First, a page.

My last blog mentioned that it has been three years since this last round of the fight with Meniere's began. Part of the counter-attack that my ENT used was a diurectic. Specifically, he put me on Diazide, or the generic name, Triamterene, at a 37.5 mg daily dose. The reason for the use of this particular diuretic is that it preserves potassium while helping to eliminate sodium and therefore, fluid, from a persons body.
The importance of preserving K is that if you deplete the body of it, you get muscle cramps. That would not be an acceptable thing.
I am not complaining about taking it. I have handled it well with no major side effects. It does stink to not be able to take being in the sun like I was used to. I burn easier. The funny thing is, even though I read the literature on the drug, it didn't click with me for a while that this was the reason I got sun burnt easier. It is a small issue and one that can be helped by sunscreen and lotion. Now if I could get in the habit of actually using them.
These types of medications are primarily used for high blood pressure, which makes it interesting for me. I've never had high blood pressure. I always run low. Even before taking this med, I typically ran 100/60. After I had started on them, I had a routine physical with a Nurse practitioner. As she was reading through my chart she got a bit upset and asked "who put you on this med? You don't need it!"
Naturally, I needed to do a bit of education as to the use and I gave her the name of the ENT at my clinic if she felt the need to follow up. After explaining what the purpose was, she calmed down. I don't think she appreciated being out of the loop.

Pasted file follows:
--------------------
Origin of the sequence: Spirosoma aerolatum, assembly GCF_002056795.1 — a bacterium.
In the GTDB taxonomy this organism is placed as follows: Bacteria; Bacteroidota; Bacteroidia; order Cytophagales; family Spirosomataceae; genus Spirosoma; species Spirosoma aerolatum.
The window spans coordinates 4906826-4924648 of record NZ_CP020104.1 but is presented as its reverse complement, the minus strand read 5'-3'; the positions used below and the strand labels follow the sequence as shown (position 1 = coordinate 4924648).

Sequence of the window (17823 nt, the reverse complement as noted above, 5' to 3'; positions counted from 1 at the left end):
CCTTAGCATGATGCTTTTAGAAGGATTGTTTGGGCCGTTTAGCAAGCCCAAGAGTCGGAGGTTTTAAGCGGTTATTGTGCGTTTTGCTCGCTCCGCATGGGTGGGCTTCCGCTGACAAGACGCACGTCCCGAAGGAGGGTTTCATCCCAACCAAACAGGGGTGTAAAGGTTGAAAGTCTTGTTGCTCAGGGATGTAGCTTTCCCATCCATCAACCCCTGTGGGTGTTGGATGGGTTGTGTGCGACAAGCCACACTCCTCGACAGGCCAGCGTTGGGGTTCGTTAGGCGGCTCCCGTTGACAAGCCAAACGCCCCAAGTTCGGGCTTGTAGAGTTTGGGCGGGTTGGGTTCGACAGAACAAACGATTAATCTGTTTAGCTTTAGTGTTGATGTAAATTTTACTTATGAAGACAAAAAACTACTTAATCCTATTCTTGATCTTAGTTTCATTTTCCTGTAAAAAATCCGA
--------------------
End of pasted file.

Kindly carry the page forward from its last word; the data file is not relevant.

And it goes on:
The point of this rambling is that it has been three years of continuous use. I thought it might be worth asking the question if my ENT's plan was for me to stay on it for the rest of my life, or if they had other thoughts. Again, I'm not opposed, I just thought it would be a good idea to check. I haven't seen my ENT in person since my second Cochlear implant surgery in April of 2015 and we didn't discuss my Meniere's. The last real time we discussed that may have been June of 2014.
Last week I sent them a note and asked what the plan was.
A couple of days ago, I got a phone call from a team member saying that it was the intent for me to remain on them at the level I am at for the foreseeable future. She laid out the reasons behind it and it sounded a bit like "since you have not had any major issues, why risk it?" She then suggested that sometime in the next year, maybe I should just schedule a follow up to talk about how things are, or aren't, going.
So, that's where I'm at.
I guess I am on them for the long haul.
I'm not really upset about it, nor am I overly thrilled.
I think I may agree with the ENT team, and if something seems to be making some kind of difference, why risk changing it up?
I certainly wish I could get by without, but I definitely can do without a return to the days of endless hours of vertigo and vomiting.
'Til next time
Just a guy trying to live with an invisible, potentially debilitating illness